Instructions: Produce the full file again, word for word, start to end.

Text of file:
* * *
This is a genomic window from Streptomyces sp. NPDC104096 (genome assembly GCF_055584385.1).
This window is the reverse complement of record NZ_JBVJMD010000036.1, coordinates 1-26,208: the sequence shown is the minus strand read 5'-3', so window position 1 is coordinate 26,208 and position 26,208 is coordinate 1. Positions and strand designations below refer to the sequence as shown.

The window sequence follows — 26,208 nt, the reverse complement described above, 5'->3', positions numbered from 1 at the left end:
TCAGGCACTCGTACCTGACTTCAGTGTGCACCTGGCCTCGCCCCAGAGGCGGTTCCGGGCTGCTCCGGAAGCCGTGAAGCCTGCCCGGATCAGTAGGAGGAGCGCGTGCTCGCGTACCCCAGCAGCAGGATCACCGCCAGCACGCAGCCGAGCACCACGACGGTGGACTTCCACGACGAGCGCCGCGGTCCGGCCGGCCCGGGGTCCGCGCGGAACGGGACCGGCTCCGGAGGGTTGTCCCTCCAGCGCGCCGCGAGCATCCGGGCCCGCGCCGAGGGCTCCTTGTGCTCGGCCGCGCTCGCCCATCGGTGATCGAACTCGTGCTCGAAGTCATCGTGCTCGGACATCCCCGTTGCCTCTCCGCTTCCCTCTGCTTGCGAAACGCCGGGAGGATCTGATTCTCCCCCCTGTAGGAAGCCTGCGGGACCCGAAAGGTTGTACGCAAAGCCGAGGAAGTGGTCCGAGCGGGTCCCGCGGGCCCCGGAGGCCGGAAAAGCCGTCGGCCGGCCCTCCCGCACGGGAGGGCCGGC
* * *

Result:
This is a genomic window from Streptomyces sp. NPDC104096 (genome assembly GCF_055584385.1).
This window is the reverse complement of record NZ_JBVJMD010000036.1, coordinates 1-26,208: the sequence shown is the minus strand read 5'-3', so window position 1 is coordinate 26,208 and position 26,208 is coordinate 1. Positions and strand designations below refer to the sequence as shown.

The window sequence follows — 26,208 nt, the reverse complement described above, 5'->3', positions numbered from 1 at the left end:
TCAGGCACTCGTACCTGACTTCAGTGTGCACCTGGCCTCGCCCCAGAGGCGGTTCCGGGCTGCTCCGGAAGCCGTGAAGCCTGCCCGGATCAGTAGGAGGAGCGCGTGCTCGCGTACCCCAGCAGCAGGATCACCGCCAGCACGCAGCCGAGCACCACGACGGTGGACTTCCACGACGAGCGCCGCGGTCCGGCCGGCCCGGGGTCCGCGCGGAACGGGACCGGCTCCGGAGGGTTGTCCCTCCAGCGCGCCGCGAGCATCCGGGCCCGCGCCGAGGGCTCCTTGTGCTCGGCCGCGCTCGCCCATCGGTGATCGAACTCGTGCTCGAAGTCATCGTGCTCGGACATCCCCGTTGCCTCTCCGCTTCCCTCTGCTTGCGAAACGCCGGGAGGATCTGATTCTCCCCCCTGTAGGAAGCCTGCGGGACCCGAAAGGTTGTACGCAAAGCCGAGGAAGTGGTCCGAGCGGGTCCCGCGGGCCCCGGAGGCCGGAAAAGCCGTCGGCCGGCCCTCCCGCACGGGAGGGCCGGC